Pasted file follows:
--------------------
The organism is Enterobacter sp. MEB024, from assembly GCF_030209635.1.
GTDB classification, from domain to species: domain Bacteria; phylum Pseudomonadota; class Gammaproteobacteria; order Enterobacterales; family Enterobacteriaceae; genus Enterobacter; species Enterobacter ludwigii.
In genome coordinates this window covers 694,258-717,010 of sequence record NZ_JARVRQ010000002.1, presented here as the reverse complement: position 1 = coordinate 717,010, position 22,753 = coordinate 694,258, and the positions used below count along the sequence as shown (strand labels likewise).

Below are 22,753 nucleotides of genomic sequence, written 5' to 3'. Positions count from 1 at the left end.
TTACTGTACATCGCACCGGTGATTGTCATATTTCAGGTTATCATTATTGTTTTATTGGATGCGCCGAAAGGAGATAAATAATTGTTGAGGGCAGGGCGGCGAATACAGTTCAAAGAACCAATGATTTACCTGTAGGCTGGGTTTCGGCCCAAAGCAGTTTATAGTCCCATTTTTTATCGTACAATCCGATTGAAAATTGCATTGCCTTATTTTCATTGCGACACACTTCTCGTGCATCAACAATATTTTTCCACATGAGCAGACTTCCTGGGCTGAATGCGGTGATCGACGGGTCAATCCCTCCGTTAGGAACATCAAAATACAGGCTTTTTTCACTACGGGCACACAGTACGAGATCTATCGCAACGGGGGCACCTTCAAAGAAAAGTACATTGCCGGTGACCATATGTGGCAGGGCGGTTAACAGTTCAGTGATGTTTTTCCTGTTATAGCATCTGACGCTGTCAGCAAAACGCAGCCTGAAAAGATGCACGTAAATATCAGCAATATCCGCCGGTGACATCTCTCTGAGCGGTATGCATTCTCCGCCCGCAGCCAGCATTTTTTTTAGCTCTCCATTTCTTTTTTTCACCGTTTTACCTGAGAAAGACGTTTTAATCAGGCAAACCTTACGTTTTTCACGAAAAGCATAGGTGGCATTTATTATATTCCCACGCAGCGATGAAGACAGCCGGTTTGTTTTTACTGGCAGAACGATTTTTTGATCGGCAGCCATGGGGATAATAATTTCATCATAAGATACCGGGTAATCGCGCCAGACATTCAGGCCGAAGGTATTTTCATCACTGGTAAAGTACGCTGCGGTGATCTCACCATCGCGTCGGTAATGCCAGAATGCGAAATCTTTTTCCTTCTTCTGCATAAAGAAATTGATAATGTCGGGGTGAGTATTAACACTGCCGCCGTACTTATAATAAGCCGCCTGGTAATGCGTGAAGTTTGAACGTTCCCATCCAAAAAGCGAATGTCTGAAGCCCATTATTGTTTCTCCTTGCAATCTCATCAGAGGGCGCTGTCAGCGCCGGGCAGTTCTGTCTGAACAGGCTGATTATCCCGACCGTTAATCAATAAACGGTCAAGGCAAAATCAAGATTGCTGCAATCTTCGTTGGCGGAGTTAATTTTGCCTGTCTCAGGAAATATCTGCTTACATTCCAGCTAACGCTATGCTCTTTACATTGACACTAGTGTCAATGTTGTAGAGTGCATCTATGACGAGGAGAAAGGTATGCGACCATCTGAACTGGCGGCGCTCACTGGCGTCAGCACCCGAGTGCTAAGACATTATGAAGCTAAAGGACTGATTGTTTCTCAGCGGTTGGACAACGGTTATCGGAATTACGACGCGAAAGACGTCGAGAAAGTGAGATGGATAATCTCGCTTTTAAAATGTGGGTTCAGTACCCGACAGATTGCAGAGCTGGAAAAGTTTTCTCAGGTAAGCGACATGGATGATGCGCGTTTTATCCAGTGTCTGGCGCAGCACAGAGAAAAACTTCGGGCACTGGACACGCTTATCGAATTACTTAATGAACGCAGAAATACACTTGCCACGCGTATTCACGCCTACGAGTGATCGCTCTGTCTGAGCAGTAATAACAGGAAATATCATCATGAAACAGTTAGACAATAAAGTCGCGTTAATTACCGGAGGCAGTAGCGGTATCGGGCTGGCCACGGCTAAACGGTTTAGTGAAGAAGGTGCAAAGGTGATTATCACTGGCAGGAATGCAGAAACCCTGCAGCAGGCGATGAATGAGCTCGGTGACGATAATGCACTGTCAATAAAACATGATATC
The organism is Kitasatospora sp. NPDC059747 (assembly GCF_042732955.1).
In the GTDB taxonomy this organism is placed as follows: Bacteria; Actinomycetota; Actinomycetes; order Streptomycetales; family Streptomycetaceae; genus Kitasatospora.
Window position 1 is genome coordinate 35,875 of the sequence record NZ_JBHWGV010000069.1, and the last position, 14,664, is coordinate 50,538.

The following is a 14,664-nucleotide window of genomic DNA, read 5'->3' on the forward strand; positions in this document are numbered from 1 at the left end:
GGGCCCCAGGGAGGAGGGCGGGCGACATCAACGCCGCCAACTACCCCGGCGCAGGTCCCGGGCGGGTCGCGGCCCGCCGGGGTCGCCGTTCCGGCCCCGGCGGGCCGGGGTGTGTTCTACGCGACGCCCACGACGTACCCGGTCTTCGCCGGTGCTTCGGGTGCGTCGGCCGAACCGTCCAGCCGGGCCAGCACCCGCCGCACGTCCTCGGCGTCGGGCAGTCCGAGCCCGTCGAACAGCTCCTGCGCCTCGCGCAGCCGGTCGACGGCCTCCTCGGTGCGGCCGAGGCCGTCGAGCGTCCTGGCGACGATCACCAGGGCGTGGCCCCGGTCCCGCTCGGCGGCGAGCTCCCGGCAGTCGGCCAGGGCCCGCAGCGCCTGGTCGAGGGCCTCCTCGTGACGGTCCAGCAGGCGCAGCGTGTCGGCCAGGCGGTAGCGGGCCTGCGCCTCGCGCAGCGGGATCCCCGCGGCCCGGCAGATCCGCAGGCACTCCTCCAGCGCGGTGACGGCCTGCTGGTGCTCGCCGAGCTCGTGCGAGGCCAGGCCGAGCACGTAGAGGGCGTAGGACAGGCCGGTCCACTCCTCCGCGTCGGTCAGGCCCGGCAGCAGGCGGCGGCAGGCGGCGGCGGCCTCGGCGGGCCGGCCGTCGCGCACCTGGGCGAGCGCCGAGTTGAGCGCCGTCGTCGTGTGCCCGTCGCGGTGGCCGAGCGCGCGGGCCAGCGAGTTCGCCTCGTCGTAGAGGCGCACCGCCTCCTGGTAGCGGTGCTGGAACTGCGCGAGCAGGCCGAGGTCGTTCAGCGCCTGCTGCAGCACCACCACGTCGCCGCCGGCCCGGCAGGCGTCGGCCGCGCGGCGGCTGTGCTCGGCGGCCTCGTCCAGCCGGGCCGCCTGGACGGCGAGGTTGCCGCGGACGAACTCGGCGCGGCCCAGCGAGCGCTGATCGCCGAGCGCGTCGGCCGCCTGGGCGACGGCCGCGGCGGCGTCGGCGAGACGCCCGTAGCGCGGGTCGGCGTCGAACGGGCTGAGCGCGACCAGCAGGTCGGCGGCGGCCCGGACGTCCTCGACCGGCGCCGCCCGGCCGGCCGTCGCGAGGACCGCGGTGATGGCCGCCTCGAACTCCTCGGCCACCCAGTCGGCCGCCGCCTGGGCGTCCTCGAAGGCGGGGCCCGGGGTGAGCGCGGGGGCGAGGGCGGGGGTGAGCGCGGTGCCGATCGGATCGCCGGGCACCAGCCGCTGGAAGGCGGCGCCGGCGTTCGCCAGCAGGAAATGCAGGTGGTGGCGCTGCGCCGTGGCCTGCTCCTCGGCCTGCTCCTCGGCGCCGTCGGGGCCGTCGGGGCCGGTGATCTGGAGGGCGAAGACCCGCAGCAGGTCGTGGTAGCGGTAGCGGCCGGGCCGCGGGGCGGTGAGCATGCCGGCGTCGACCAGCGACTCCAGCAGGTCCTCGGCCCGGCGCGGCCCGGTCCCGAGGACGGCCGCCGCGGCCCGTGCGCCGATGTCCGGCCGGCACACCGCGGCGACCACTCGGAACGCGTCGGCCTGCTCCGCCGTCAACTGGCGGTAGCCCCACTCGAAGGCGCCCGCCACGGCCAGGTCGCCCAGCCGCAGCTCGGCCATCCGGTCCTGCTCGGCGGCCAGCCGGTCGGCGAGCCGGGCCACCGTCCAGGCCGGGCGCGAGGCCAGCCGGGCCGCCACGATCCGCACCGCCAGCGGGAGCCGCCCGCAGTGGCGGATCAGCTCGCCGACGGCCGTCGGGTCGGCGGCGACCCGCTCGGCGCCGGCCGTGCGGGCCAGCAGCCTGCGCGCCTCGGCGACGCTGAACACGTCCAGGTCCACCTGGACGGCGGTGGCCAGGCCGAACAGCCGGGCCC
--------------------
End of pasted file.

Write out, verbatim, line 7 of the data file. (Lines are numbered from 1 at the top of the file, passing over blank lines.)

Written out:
In the GTDB taxonomy this organism is placed as follows: Bacteria; Actinomycetota; Actinomycetes; order Streptomycetales; family Streptomycetaceae; genus Kitasatospora.